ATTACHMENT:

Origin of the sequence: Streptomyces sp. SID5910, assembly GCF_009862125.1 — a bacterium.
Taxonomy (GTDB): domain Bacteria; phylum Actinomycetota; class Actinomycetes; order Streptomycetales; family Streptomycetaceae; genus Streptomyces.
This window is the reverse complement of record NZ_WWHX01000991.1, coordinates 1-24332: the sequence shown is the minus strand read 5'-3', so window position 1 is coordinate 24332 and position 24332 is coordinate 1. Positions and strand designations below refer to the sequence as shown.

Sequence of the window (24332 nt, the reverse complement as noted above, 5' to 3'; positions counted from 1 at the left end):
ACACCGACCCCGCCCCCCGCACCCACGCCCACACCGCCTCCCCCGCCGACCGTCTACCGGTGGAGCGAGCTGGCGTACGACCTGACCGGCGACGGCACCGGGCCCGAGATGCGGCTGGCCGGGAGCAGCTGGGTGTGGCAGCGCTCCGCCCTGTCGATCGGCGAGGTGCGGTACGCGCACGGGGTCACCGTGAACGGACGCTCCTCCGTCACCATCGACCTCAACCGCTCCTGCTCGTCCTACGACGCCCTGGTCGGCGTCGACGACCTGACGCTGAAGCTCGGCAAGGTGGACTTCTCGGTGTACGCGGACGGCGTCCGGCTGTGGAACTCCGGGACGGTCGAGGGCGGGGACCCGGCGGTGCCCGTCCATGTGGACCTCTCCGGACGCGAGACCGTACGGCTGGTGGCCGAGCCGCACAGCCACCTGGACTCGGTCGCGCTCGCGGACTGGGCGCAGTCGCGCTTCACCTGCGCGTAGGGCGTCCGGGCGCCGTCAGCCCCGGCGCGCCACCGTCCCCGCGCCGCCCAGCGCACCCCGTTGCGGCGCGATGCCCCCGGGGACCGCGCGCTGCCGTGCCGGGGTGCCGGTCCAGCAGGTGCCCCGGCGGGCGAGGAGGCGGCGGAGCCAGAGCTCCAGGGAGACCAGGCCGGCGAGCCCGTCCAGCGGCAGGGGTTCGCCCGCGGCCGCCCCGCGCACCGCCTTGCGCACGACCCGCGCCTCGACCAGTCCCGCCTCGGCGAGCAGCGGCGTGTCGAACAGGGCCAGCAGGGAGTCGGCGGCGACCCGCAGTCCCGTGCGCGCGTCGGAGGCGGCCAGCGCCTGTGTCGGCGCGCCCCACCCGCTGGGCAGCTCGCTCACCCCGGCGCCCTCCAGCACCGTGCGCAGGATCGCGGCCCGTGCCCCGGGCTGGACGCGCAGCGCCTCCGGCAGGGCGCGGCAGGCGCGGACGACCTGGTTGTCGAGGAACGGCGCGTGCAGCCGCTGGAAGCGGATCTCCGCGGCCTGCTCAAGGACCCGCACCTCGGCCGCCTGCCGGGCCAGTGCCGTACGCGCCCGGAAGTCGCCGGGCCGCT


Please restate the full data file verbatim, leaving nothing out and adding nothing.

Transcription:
Origin of the sequence: Streptomyces sp. SID5910, assembly GCF_009862125.1 — a bacterium.
Taxonomy (GTDB): domain Bacteria; phylum Actinomycetota; class Actinomycetes; order Streptomycetales; family Streptomycetaceae; genus Streptomyces.
This window is the reverse complement of record NZ_WWHX01000991.1, coordinates 1-24332: the sequence shown is the minus strand read 5'-3', so window position 1 is coordinate 24332 and position 24332 is coordinate 1. Positions and strand designations below refer to the sequence as shown.

Sequence of the window (24332 nt, the reverse complement as noted above, 5' to 3'; positions counted from 1 at the left end):
ACACCGACCCCGCCCCCCGCACCCACGCCCACACCGCCTCCCCCGCCGACCGTCTACCGGTGGAGCGAGCTGGCGTACGACCTGACCGGCGACGGCACCGGGCCCGAGATGCGGCTGGCCGGGAGCAGCTGGGTGTGGCAGCGCTCCGCCCTGTCGATCGGCGAGGTGCGGTACGCGCACGGGGTCACCGTGAACGGACGCTCCTCCGTCACCATCGACCTCAACCGCTCCTGCTCGTCCTACGACGCCCTGGTCGGCGTCGACGACCTGACGCTGAAGCTCGGCAAGGTGGACTTCTCGGTGTACGCGGACGGCGTCCGGCTGTGGAACTCCGGGACGGTCGAGGGCGGGGACCCGGCGGTGCCCGTCCATGTGGACCTCTCCGGACGCGAGACCGTACGGCTGGTGGCCGAGCCGCACAGCCACCTGGACTCGGTCGCGCTCGCGGACTGGGCGCAGTCGCGCTTCACCTGCGCGTAGGGCGTCCGGGCGCCGTCAGCCCCGGCGCGCCACCGTCCCCGCGCCGCCCAGCGCACCCCGTTGCGGCGCGATGCCCCCGGGGACCGCGCGCTGCCGTGCCGGGGTGCCGGTCCAGCAGGTGCCCCGGCGGGCGAGGAGGCGGCGGAGCCAGAGCTCCAGGGAGACCAGGCCGGCGAGCCCGTCCAGCGGCAGGGGTTCGCCCGCGGCCGCCCCGCGCACCGCCTTGCGCACGACCCGCGCCTCGACCAGTCCCGCCTCGGCGAGCAGCGGCGTGTCGAACAGGGCCAGCAGGGAGTCGGCGGCGACCCGCAGTCCCGTGCGCGCGTCGGAGGCGGCCAGCGCCTGTGTCGGCGCGCCCCACCCGCTGGGCAGCTCGCTCACCCCGGCGCCCTCCAGCACCGTGCGCAGGATCGCGGCCCGTGCCCCGGGCTGGACGCGCAGCGCCTCCGGCAGGGCGCGGCAGGCGCGGACGACCTGGTTGTCGAGGAACGGCGCGTGCAGCCGCTGGAAGCGGATCTCCGCGGCCTGCTCAAGGACCCGCACCTCGGCCGCCTGCCGGGCCAGTGCCGTACGCGCCCGGAAGTCGCCGGGCCGCT